A supercomputer is more than 1,000 times faster than a regular computer, according to Riken.
Summit had topped the last four rankings over the previous two years.
Fugaku, meaning Mount Fuji in Japanese, has been under development for six years and is expected to start full-time operation from April 2021.
But it is already being put to work on the coronavirus crisis, running simulations on how droplets would spread on office spaces with partitions installed or packed trains with windows open.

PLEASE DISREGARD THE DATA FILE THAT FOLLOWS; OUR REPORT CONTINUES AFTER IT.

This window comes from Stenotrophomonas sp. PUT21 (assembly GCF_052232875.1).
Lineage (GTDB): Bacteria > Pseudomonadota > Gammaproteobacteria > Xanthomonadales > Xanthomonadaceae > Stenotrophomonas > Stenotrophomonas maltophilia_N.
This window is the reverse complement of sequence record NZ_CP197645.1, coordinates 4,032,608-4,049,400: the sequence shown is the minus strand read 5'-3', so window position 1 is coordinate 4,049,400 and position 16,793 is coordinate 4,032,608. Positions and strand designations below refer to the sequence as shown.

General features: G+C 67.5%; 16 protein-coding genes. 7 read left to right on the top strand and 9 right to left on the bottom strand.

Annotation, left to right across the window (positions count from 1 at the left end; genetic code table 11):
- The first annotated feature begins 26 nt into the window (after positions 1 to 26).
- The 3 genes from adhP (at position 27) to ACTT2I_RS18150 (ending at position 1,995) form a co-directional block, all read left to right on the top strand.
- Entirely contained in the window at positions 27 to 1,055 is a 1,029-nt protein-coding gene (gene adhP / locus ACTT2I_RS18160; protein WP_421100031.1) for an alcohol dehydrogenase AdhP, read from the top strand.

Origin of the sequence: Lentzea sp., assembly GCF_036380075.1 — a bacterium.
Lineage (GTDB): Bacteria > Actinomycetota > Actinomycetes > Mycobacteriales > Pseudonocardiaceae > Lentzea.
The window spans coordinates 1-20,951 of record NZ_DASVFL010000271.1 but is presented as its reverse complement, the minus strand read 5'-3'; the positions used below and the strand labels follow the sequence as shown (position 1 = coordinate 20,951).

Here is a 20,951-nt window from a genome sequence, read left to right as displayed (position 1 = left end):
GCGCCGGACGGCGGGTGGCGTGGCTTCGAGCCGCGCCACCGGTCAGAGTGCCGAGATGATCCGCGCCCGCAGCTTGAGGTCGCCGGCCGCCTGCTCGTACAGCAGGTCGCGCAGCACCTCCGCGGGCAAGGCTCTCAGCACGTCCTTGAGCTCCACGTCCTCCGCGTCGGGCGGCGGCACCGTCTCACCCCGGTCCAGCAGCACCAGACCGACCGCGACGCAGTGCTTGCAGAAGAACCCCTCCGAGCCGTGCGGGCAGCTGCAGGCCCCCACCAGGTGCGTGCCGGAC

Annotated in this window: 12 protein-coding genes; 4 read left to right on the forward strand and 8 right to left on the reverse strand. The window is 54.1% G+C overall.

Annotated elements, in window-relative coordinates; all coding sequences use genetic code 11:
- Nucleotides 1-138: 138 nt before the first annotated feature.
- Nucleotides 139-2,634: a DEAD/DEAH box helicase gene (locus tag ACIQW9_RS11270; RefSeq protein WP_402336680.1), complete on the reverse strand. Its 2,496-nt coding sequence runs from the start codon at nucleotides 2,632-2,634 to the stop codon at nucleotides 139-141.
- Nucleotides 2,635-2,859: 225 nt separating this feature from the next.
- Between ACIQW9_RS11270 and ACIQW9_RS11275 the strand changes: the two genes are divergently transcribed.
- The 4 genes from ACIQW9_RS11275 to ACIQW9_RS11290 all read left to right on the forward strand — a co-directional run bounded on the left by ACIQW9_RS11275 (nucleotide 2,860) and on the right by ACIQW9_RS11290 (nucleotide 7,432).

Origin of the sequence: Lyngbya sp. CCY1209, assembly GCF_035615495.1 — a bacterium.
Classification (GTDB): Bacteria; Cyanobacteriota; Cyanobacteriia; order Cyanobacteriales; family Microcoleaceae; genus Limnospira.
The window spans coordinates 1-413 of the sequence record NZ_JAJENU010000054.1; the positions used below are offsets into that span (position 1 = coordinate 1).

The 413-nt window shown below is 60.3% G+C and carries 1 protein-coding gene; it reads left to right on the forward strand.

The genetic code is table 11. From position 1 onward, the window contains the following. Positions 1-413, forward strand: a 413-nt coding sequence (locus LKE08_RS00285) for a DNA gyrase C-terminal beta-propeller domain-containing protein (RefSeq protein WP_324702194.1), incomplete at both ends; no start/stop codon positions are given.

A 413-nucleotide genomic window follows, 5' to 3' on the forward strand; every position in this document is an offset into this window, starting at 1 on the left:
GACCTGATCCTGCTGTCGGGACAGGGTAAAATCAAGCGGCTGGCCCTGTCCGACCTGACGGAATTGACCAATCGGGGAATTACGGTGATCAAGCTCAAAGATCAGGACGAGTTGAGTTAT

“I hope that the leading-edge IT developed for it will contribute to major advances on difficult social challenges such as COVID-19,” Satoshi Matsuoka, the head of Riken’s Center for Computational Science, said in a statement.
Fugaku has also topped several other supercomputer performance rankings, becoming the first to simultaneously sit atop the Graph500, HPCG, and HPL-AI lists.
Supercomputers are vital tools for advanced scientific work because of their ability to perform rapid calculations for everything from weather forecasts to missile development.
A Riken-developed forerunner to the Fugaku has held the title of world’s fastest supercomputer, but in recent years the race to develop the powerful machines has been dominated by the US and China.